The first African MedIC Course in Pharmaceutical Policy Analysis for Health and Insurance Systems was organized by the WHO Regional Office for Africa, the Noguchi Memorial Institute for Medical Research in collaboration with WHO and the Ministry of Health in Ghana, and the WHO Collaborating Center in Pharmaceutical Policy at the Department of Ambulatory Care and Prevention of Harvard Medical School and Harvard Pilgrim Health Care. The course brought together 25 participants from governments, health insurance schemes, and international organizations from of six African countries in Accra, Ghana. During the highly interactive 9-day course, participants from Ghana, Kenya, Nigeria, South Africa, Uganda, and Tanzania worked in small cross-country groups to answer questions such as: Why extend coverage for medicines in health insurance programs? What are the advantages and disadvantages of specific medicines policies? What is the best way to design, implement, and manage a formulary? How can routine medicines data be used to develop evidence-based policies? How can insurance programs evaluate changes in medicines coverage? What are the best measures for routine monitoring of medicines policy effects? As country teams, participants developed innovative policy interventions to improve medicines use and health outcomes in their systems, immediately applying the materials discussed during the course to their settings.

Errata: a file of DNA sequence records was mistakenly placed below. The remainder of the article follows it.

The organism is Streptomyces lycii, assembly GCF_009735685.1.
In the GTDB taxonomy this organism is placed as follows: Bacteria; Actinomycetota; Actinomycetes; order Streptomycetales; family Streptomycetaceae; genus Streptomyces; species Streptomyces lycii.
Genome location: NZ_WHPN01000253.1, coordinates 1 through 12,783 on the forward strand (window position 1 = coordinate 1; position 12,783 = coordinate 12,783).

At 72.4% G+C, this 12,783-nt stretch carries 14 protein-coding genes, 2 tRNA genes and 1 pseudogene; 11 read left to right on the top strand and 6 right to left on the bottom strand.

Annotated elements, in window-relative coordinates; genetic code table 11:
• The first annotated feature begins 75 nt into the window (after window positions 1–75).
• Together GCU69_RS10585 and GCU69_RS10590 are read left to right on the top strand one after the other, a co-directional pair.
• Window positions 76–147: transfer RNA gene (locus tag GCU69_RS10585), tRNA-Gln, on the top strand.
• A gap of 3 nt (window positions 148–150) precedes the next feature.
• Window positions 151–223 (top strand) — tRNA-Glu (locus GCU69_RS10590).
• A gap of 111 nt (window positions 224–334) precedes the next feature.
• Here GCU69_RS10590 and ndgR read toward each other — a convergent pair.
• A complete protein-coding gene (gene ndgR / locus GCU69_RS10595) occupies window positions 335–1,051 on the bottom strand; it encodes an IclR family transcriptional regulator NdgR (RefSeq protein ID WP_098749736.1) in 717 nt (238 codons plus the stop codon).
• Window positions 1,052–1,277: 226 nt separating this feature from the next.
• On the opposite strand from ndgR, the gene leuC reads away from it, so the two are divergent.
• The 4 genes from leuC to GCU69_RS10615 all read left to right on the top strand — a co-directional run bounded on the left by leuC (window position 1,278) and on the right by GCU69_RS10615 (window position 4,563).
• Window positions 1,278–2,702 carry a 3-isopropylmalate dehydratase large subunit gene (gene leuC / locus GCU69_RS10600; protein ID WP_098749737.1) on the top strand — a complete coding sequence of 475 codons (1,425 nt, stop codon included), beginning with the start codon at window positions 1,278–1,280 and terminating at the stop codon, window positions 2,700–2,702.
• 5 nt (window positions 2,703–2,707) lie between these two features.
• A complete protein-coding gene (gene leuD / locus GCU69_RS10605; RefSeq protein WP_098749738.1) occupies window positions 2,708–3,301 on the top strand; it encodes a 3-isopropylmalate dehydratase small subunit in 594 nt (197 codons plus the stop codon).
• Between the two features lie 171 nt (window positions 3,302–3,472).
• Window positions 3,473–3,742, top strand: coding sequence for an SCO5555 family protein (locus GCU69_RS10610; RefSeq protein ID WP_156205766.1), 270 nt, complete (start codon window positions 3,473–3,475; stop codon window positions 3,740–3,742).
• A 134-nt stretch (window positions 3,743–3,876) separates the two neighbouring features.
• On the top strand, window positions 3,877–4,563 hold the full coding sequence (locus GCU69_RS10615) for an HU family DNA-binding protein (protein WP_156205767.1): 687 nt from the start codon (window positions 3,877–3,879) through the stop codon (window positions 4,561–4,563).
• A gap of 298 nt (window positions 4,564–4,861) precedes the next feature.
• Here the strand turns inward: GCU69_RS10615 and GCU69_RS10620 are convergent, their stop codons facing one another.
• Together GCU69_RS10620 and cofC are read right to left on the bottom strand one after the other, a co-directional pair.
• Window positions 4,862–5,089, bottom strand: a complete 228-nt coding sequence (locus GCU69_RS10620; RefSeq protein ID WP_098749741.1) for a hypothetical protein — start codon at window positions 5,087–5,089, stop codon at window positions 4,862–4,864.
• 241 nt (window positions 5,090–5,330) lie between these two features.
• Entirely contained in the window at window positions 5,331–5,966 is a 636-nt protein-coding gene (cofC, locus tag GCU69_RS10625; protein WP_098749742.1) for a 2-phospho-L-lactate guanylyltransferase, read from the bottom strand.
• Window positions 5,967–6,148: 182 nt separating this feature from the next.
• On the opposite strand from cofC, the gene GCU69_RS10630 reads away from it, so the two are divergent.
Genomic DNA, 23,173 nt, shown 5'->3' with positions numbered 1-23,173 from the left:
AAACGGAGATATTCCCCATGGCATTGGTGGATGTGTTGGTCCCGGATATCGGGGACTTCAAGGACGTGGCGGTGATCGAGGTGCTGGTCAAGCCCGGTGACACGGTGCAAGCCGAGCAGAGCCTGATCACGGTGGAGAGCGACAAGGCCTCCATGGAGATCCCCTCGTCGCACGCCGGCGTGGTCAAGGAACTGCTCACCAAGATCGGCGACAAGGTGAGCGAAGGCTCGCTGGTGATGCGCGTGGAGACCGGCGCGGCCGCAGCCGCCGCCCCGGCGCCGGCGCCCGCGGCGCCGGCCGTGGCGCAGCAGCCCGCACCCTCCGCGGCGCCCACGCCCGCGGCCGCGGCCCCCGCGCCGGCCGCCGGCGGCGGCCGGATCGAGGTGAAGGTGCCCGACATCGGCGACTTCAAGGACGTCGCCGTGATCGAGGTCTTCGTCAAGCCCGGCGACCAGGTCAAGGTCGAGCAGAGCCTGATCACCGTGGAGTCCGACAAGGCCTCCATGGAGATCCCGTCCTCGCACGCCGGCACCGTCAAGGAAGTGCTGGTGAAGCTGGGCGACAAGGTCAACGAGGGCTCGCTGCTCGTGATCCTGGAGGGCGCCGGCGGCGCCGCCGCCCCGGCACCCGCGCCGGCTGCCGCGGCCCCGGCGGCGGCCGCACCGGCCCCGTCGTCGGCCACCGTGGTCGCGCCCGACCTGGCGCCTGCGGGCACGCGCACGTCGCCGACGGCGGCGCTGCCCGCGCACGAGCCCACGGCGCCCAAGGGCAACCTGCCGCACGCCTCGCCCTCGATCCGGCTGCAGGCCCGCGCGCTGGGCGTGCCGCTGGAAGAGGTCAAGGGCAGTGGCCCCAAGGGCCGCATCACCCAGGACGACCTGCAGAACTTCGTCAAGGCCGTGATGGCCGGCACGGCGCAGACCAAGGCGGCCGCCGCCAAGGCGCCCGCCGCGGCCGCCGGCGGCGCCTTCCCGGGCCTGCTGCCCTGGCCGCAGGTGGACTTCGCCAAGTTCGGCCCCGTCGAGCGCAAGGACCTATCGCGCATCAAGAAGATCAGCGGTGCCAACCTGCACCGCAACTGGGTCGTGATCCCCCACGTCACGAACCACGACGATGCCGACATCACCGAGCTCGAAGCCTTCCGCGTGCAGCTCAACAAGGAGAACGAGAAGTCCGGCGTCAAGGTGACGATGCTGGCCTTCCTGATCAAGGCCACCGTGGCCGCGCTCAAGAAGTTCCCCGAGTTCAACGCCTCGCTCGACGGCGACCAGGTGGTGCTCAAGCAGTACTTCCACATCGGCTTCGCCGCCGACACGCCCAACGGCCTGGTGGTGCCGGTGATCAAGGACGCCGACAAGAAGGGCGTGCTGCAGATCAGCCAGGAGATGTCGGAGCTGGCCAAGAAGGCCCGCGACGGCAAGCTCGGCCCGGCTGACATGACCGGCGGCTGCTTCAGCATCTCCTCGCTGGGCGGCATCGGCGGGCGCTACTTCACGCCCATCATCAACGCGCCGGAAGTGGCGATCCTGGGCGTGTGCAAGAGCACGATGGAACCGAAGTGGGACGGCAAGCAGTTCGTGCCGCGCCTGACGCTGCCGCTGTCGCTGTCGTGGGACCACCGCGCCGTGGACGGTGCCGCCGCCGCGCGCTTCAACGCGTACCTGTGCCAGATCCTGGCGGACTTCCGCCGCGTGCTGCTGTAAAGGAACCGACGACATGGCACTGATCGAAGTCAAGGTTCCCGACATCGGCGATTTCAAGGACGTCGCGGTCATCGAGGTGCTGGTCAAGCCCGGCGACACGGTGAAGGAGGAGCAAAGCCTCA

The World Health Organization Regional Office for Africa, with funding from the U.K. Department for International Development and the European Community; the World Health Organization Country Office in Accra; the Noguchi Memorial Institute for Medical Research at the University of Ghana; the Ghana National Health Insurance Authority and the Republic of Ghana Ministry of Health; the Medicines Transparency Alliance (MeTA); the Police’s Medical Aid Scheme of South Africa (POLMED); Strengthening Pharmaceutical Systems (SPS) and Management Sciences for Health (MSH); and the Department of Ambulatory Care and Prevention (DACP) at Harvard Medical School and Harvard Pilgrim Health Care.